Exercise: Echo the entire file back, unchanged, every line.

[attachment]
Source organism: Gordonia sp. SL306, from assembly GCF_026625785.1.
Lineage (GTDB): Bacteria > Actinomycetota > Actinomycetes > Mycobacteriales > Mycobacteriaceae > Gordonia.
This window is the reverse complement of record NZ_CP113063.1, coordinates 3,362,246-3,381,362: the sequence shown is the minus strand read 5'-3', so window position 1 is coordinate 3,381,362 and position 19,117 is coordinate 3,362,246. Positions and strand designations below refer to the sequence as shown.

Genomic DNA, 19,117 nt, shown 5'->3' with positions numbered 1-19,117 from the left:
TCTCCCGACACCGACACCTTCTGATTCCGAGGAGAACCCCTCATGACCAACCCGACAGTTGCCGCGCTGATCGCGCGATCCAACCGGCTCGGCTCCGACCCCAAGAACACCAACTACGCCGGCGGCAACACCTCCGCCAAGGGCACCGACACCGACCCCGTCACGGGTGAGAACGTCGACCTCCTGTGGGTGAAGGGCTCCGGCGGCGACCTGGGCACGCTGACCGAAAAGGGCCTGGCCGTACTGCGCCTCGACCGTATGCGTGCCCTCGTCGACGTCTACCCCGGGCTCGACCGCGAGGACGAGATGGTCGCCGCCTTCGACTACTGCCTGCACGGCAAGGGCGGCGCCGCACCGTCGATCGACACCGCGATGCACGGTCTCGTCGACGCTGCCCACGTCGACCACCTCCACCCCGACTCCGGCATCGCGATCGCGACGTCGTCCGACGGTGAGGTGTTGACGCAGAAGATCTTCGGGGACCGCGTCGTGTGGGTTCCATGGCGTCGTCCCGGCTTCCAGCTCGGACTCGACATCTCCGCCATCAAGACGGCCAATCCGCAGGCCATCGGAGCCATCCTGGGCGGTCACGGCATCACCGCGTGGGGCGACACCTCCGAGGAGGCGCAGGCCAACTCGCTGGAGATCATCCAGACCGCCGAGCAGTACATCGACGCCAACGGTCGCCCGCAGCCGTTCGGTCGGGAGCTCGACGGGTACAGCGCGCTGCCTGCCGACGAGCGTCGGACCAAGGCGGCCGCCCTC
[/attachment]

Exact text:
Source organism: Gordonia sp. SL306, from assembly GCF_026625785.1.
Lineage (GTDB): Bacteria > Actinomycetota > Actinomycetes > Mycobacteriales > Mycobacteriaceae > Gordonia.
This window is the reverse complement of record NZ_CP113063.1, coordinates 3,362,246-3,381,362: the sequence shown is the minus strand read 5'-3', so window position 1 is coordinate 3,381,362 and position 19,117 is coordinate 3,362,246. Positions and strand designations below refer to the sequence as shown.

Genomic DNA, 19,117 nt, shown 5'->3' with positions numbered 1-19,117 from the left:
TCTCCCGACACCGACACCTTCTGATTCCGAGGAGAACCCCTCATGACCAACCCGACAGTTGCCGCGCTGATCGCGCGATCCAACCGGCTCGGCTCCGACCCCAAGAACACCAACTACGCCGGCGGCAACACCTCCGCCAAGGGCACCGACACCGACCCCGTCACGGGTGAGAACGTCGACCTCCTGTGGGTGAAGGGCTCCGGCGGCGACCTGGGCACGCTGACCGAAAAGGGCCTGGCCGTACTGCGCCTCGACCGTATGCGTGCCCTCGTCGACGTCTACCCCGGGCTCGACCGCGAGGACGAGATGGTCGCCGCCTTCGACTACTGCCTGCACGGCAAGGGCGGCGCCGCACCGTCGATCGACACCGCGATGCACGGTCTCGTCGACGCTGCCCACGTCGACCACCTCCACCCCGACTCCGGCATCGCGATCGCGACGTCGTCCGACGGTGAGGTGTTGACGCAGAAGATCTTCGGGGACCGCGTCGTGTGGGTTCCATGGCGTCGTCCCGGCTTCCAGCTCGGACTCGACATCTCCGCCATCAAGACGGCCAATCCGCAGGCCATCGGAGCCATCCTGGGCGGTCACGGCATCACCGCGTGGGGCGACACCTCCGAGGAGGCGCAGGCCAACTCGCTGGAGATCATCCAGACCGCCGAGCAGTACATCGACGCCAACGGTCGCCCGCAGCCGTTCGGTCGGGAGCTCGACGGGTACAGCGCGCTGCCTGCCGACGAGCGTCGGACCAAGGCGGCCGCCCTC